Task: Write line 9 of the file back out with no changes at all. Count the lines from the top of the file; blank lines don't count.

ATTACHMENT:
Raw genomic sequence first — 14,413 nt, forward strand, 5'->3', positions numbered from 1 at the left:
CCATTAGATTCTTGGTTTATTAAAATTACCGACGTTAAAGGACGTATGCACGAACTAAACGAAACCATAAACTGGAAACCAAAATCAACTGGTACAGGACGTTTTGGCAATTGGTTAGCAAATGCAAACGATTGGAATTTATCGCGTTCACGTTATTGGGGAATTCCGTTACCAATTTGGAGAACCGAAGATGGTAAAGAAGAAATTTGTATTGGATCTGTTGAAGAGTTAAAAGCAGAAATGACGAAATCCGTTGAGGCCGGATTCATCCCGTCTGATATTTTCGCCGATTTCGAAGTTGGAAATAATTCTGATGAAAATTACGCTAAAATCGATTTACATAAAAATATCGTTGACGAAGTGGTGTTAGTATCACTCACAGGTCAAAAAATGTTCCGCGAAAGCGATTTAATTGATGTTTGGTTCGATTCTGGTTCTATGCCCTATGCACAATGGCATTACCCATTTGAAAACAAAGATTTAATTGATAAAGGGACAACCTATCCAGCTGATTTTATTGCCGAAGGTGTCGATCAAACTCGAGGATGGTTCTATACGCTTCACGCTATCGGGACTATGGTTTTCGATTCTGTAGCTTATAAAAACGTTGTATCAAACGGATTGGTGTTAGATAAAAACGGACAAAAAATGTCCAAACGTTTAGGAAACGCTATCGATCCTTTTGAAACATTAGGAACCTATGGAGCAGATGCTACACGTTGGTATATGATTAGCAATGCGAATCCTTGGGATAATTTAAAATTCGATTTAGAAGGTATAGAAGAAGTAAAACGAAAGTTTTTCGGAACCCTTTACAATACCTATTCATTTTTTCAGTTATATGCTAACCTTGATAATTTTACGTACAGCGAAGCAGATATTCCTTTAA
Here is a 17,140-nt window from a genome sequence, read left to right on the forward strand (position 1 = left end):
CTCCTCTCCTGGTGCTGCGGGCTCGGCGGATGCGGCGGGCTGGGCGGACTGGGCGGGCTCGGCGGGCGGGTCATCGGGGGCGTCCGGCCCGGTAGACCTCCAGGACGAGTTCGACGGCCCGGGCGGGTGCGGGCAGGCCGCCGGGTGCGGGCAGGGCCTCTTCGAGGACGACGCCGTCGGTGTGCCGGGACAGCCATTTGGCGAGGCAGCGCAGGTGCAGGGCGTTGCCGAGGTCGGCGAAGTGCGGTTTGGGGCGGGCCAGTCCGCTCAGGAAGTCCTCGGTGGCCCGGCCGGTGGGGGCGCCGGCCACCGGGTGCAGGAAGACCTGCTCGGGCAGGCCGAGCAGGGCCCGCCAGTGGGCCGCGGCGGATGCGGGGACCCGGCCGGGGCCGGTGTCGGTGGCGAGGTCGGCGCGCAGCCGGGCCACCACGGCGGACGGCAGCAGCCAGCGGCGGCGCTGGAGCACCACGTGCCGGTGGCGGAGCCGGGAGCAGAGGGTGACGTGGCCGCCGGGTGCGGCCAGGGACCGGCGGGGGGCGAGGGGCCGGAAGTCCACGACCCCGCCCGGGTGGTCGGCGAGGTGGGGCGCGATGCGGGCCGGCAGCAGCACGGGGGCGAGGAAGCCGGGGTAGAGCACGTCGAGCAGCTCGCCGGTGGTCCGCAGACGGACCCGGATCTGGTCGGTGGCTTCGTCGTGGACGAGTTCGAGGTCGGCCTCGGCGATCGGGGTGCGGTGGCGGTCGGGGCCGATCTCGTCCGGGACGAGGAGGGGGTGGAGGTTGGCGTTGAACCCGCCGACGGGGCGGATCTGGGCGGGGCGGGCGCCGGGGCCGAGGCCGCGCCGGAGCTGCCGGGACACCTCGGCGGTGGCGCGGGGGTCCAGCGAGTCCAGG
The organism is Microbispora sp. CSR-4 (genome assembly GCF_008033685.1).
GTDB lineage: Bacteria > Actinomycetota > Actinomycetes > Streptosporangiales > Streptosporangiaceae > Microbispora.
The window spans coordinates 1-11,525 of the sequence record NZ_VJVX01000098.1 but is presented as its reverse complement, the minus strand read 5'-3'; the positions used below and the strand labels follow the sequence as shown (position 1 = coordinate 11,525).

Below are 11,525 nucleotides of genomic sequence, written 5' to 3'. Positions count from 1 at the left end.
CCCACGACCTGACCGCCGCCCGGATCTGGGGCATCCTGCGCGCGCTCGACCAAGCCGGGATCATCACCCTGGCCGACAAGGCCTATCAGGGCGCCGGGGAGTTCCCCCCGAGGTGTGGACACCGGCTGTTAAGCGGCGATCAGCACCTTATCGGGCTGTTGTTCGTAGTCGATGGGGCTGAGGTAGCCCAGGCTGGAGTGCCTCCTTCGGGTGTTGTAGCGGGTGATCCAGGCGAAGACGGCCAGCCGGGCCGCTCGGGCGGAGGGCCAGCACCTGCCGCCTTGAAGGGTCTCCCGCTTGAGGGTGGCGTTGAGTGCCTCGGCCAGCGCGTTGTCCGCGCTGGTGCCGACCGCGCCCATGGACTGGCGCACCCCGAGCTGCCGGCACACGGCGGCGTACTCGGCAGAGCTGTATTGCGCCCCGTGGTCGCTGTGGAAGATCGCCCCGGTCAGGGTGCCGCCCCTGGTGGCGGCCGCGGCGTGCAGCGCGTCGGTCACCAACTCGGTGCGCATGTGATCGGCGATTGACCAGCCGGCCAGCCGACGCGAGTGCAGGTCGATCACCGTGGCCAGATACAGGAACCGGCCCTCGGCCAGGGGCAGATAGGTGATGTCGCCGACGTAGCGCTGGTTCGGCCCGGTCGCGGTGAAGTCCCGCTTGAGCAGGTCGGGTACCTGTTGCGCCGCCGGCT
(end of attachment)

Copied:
CCCACGACCTGACCGCCGCCCGGATCTGGGGCATCCTGCGCGCGCTCGACCAAGCCGGGATCATCACCCTGGCCGACAAGGCCTATCAGGGCGCCGGGGAGTTCCCCCCGAGGTGTGGACACCGGCTGTTAAGCGGCGATCAGCACCTTATCGGGCTGTTGTTCGTAGTCGATGGGGCTGAGGTAGCCCAGGCTGGAGTGCCTCCTTCGGGTGTTGTAGCGGGTGATCCAGGCGAAGACGGCCAGCCGGGCCGCTCGGGCGGAGGGCCAGCACCTGCCGCCTTGAAGGGTCTCCCGCTTGAGGGTGGCGTTGAGTGCCTCGGCCAGCGCGTTGTCCGCGCTGGTGCCGACCGCGCCCATGGACTGGCGCACCCCGAGCTGCCGGCACACGGCGGCGTACTCGGCAGAGCTGTATTGCGCCCCGTGGTCGCTGTGGAAGATCGCCCCGGTCAGGGTGCCGCCCCTGGTGGCGGCCGCGGCGTGCAGCGCGTCGGTCACCAACTCGGTGCGCATGTGATCGGCGATTGACCAGCCGGCCAGCCGACGCGAGTGCAGGTCGATCACCGTGGCCAGATACAGGAACCGGCCCTCGGCCAGGGGCAGATAGGTGATGTCGCCGACGTAGCGCTGGTTCGGCCCGGTCGCGGTGAAGTCCCGCTTGAGCAGGTCGGGTACCTGTTGCGCCGCCGGCT